We also extracted metadata like width, height and file sizes from both original and micro datasets. Interestingly, their combination worked much better than just original dataset one. Generally, metadata was very useful here especially for blank/not blank predictions as empty videos usually weigh considerably less. Just a simple thresholding allows you to separate almost 25% of blank videos (the biggest class btw):
2. Stratified train/validation splitting:
Class distribution was very unbalanced. There was a “lion” class that contained just 2 samples from ~200k total videos! Moreover, it was multi-label classification so it requires a bit more specific splitting. Hopefully, I have some code from Planet: Understanding the Amazon from Space competition. With such splitting our val score was always a bit worse than LB score.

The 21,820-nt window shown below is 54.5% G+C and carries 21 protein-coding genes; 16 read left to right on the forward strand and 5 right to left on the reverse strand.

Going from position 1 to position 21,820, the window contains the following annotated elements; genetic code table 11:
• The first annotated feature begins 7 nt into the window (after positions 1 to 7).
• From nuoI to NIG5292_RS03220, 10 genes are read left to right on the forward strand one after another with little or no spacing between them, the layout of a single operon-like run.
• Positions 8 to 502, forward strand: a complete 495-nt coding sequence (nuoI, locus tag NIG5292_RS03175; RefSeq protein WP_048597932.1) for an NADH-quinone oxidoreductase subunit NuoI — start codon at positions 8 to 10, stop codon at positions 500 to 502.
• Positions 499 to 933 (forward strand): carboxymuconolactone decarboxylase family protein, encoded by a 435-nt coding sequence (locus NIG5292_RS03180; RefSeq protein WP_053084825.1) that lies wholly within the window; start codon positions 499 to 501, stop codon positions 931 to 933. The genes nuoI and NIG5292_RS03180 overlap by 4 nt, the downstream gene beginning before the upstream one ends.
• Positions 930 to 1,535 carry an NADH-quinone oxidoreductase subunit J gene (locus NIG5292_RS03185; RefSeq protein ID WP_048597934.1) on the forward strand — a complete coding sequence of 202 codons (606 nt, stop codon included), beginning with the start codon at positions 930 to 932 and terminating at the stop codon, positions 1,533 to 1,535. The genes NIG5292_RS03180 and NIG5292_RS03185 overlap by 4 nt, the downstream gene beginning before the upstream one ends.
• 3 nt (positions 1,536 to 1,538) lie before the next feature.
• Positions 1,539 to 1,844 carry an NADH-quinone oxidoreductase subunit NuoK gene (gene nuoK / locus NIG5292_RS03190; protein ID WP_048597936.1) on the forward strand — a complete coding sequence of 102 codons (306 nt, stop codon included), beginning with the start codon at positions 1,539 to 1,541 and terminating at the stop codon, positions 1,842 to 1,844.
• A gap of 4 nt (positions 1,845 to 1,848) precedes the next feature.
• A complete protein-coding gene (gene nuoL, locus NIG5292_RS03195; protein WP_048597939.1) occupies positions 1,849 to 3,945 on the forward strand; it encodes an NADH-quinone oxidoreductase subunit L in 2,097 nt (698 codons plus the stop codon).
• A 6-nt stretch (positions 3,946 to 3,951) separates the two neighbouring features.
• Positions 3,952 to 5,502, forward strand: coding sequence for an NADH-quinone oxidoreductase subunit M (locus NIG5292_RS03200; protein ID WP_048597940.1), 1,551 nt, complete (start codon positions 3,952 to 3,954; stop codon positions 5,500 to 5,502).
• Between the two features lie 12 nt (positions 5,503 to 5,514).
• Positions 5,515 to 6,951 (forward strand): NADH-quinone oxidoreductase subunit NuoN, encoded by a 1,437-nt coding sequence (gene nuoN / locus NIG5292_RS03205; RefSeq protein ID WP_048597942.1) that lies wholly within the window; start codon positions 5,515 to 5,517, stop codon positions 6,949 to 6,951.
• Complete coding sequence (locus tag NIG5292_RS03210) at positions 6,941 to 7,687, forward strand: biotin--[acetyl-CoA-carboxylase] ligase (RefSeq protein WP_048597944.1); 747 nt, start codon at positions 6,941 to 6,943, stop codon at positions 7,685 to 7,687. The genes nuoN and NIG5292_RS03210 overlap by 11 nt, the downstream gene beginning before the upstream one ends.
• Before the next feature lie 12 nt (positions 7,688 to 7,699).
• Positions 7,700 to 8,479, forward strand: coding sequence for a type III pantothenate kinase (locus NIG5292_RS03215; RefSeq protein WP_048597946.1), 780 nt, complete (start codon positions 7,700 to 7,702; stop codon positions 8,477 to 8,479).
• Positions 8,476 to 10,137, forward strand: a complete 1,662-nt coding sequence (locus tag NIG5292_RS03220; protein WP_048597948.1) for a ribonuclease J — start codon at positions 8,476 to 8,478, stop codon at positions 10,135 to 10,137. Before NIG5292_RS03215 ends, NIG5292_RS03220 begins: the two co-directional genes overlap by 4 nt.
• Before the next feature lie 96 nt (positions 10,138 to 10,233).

def multilabel_stratified_kfold_sampling(Y, n_splits=10, random_state):
train_folds = [ for _ in range(n_splits)]
valid_folds = [ for _ in range(n_splits)]
n_classes = Y.shape
inx = np.arange(Y.shape)
valid_size = 1.0 / n_splits
for cl in range(0, n_classes):
sss = StratifiedKFold(n_splits=n_splits, shuffle=True, random_state=random_state+cl)
for fold, (train_index, test_index) in enumerate(sss.split(inx, Y[:,cl])):
b_train_inx, b_valid_inx = inx[train_index], inx[test_index]
# to ensure there is no repetetion within each split and between the splits
train_folds[fold] = train_folds[fold] + list(set(list(b_train_inx)) - set(train_folds[fold]) - set(valid_folds[fold]))
valid_folds[fold] = valid_folds[fold] + list(set(list(b_valid_inx)) - set(train_folds[fold]) - set(valid_folds[fold]))